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Korea e-Sports Association
General Information
Parent Company: Ministry of Culture, Sports and Tourism
Founded: 2000
Headquarters: Seoul, South Korea
Key people: Seo Jin-woo of SK Telecom (Chief Executive)

The Korea e-Sports Association, often abbreviated KeSPA, is a South Korean body established to manage e-Sports in South Korea. This organisation oversees more than twenty e-sports, including StarCraft: Brood War. It aimed to increase the e-Sports brand, so as to elevate the status of e-Sports as an official sporting event, commercializing it in the process. The organization manages the broadcasting of e-Sports and the formation of new events.[1]


KeSPA was founded in 2000 after the approval of the Ministry of Culture, Sports and Tourism. For more than ten years, the KeSPA oversaw the Korean Starcraft: Brood War professional scene. It was formed largely to represent the interests of the various professional Korean teams, with KeSPA largely composed of representatives from the corporate sponsors of all of the pro-teams (e.g. SK Telecom T1, KTF, etc.). For example, the SK Telecom representative led the board of directors in 2008. Beyond these representatives, who were part of KeSPA's board of directors, KeSPA operated with a variety of managerial staff to handle day-to-day operations.[2]

KeSPA regulates e-Sports broadcasting by channels, such as the two major StarCraft channels, OnGameNet and MBCGame, and later, the online streaming service, GOMtv. Both OnGameNet and MBCGame had their own professional leagues, the OnGameNet Starleague (OSL) and the MBCGame StarCraft League (MSL). Players seeking to compete in either league had to acquire a Progaming License. This was either obtained by competing in the Courage tournament, a tournament held multiple times in a year, or was given by a professional StarCraft team.

KeSPA also published a ranking of progamers based on their results in KeSPA-sanctioned leagues, called the KeSPA Ranking. KeSPA was instrumental in urging OnGameNet and MBCGame to cooperate for the Proleague team event, including supporting a team of custom map makers specifically for team competition.[3]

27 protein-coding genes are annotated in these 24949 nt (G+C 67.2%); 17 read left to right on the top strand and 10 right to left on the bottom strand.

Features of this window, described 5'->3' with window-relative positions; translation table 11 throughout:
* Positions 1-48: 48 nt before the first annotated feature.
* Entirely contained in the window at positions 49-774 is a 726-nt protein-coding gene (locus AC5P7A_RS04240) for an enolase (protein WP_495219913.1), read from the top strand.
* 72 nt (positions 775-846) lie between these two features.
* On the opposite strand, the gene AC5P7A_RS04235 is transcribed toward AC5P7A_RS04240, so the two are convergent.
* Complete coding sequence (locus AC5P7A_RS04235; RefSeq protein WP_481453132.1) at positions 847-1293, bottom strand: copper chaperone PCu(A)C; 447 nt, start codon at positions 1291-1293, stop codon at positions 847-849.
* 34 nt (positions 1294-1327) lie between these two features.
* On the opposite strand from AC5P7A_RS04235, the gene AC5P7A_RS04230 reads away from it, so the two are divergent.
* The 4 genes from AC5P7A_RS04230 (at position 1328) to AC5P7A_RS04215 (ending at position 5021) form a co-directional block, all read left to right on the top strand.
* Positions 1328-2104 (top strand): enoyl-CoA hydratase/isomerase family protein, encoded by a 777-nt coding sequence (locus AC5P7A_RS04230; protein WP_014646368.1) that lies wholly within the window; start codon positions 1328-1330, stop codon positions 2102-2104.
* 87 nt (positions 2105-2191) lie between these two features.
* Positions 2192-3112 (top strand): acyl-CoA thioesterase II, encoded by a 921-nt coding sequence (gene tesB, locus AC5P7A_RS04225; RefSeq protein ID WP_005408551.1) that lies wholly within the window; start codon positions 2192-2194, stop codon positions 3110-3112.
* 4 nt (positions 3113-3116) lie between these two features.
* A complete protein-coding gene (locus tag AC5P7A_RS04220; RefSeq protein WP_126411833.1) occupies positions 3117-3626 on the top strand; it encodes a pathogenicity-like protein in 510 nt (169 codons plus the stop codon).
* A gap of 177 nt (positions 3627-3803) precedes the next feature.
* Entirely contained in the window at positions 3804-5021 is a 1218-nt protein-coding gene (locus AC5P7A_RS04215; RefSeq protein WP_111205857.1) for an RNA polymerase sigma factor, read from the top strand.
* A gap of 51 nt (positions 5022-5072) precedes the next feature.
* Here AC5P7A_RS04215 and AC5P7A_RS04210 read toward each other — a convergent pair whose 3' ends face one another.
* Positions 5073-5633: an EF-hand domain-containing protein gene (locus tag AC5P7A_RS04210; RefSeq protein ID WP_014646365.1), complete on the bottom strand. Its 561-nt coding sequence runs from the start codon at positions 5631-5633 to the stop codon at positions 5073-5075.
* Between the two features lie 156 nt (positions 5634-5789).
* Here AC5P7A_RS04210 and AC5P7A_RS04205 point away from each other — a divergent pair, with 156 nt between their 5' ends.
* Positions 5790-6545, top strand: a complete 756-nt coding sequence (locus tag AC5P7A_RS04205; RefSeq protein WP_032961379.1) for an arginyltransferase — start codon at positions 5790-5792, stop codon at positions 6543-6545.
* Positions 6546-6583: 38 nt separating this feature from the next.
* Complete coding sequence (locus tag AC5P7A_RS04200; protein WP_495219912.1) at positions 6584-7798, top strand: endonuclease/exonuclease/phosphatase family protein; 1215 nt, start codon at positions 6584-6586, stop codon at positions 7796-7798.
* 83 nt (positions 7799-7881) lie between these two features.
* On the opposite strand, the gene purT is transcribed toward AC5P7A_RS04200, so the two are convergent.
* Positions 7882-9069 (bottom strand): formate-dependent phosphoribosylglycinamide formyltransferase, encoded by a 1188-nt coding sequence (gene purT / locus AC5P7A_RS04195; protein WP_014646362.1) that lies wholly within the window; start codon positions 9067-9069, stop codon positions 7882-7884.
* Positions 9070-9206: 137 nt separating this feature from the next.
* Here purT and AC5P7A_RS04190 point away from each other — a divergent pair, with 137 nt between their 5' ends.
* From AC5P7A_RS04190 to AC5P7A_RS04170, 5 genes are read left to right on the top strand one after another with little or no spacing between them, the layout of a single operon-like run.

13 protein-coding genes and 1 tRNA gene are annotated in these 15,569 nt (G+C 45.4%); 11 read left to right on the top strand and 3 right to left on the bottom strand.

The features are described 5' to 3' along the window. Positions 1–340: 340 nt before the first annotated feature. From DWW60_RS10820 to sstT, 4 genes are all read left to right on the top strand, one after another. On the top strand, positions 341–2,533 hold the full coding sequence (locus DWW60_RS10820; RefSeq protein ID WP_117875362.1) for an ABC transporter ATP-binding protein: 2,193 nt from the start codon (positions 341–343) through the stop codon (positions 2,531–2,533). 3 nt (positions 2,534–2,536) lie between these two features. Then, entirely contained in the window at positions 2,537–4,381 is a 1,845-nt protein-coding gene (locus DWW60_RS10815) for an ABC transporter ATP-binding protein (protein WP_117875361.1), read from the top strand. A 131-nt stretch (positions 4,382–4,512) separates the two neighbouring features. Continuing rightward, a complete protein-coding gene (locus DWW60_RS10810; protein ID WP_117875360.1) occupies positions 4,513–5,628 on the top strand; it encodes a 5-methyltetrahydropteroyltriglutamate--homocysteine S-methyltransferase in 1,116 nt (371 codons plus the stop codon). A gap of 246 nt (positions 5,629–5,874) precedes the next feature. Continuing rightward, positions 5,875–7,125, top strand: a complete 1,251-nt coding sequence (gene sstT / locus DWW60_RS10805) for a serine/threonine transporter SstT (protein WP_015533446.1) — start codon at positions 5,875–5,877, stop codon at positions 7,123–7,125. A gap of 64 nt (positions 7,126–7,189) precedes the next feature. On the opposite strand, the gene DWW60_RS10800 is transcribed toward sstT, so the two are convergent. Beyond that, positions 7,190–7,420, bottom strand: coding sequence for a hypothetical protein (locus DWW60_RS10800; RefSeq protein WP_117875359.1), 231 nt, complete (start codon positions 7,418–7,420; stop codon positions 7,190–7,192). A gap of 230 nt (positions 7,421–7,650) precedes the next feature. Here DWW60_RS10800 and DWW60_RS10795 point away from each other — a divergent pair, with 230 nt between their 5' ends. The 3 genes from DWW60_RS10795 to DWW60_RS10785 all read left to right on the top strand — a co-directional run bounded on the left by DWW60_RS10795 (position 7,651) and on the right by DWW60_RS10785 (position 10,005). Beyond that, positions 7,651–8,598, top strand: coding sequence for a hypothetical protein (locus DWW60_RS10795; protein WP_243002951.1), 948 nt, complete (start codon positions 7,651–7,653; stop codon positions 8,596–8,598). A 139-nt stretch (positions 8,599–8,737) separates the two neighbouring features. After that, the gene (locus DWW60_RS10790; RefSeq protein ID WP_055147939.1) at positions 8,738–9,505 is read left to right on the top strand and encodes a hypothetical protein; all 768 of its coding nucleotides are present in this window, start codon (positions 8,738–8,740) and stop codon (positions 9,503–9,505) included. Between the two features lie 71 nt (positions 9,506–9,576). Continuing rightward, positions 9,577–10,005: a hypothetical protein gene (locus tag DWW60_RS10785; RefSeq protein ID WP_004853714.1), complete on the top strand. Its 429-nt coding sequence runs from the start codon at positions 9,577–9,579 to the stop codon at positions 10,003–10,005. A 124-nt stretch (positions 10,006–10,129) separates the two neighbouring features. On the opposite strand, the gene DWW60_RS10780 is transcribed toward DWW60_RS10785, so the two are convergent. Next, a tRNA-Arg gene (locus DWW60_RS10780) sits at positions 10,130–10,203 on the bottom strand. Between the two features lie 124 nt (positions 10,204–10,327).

Transition to StarCraft II[edit]

At the beginning of the StarCraft II beta phase, Blizzard Entertainment tried to promote its new game directly to the teams and players of the Brood War pro scene, but the invitation was turned down by most of the invites and the event was cancelled. This was perceived as the sign of a power struggle between Blizzard and the KeSPA.[4] In April, Blizzard stated that, after three years of fruitless negotiations with the KeSPA, it was going to cease the talks and begin looking for a new partner in South Korea.[5] The KeSPA put the blame on its American counterpart, and the two organisations seemed to be unable of working together.[6] It then appeared that the KeSPA wouldn't take any role in the upcoming StarCraft II professional scene, as, on May 26th 2010, Blizzard and GOMtv signed a partnership agreement giving to this channel exclusive rights to broadcast e-Sports matches of Blizzard games for the next three years.[7]

Subsequently, the KeSPA kept overseeing the Brood War events in South Korea, while GOMtv organised and broadcast the main Korean StarCraft II individual and team leagues. However, the Brood War scene suffered a series of losses in 2011 and 2012, with the end of the MSL and the reorientation of MBCGame channel toward music videos, as well as of the disbanding of three major teams (MBCGame HERO, WeMade FOX and Hwaseung Oz).

In May 2012, KeSPA announced plans to integrate Brood War and StarCraft II competitions with help from the two major broadcasters, OnGameNet and GOMTV, and Blizzard[8] Many of the most recognized KeSPA players had started playing, if not entirely migrating to, StarCraft II by July 2012.[9]

KeSPA's transition continued in September 2012, with its monthly rankings incorporating StarCraft II activity.[10] The 2012 Proleague and OSL, both sanctioned by KeSPA, marked the first year StarCraft II was included in the premier team and individual tournaments in Brood War history, before Brood War was removed completely in the next iteration of the leagues.

Match Fixing Scandal of 2010[edit]

KeSPA was instrumental in banning players involved in the Match Fixing Scandal in May 2010.[11][12]

Sponsorship of Team 8[edit]

In late 2011, with some sponsors having turned away from existing team sponsorship, due to waning fan interest, concerns about corporate affiliation with Brood War after the aforementioned match fixing scandal, or other reasons, KeSPA announced it had secured sponsorship and the organization itself would be forming the professional Brood War team Team 8, a so-called featuring the likes of Jaedong, Sea, and Mind.[13]


Over time KeSPA has stirred up controversy among fans, players, and coaches over its practice in its judgment on rules. The most controversial type of disqualifications have been over sending chat messages; some of the notable players who have been disqualified are Leta and GoRush. Many people on the Internet have displayed their discontent regarding these disciplinary actions against the players.[14][15][16]

External Links[edit]


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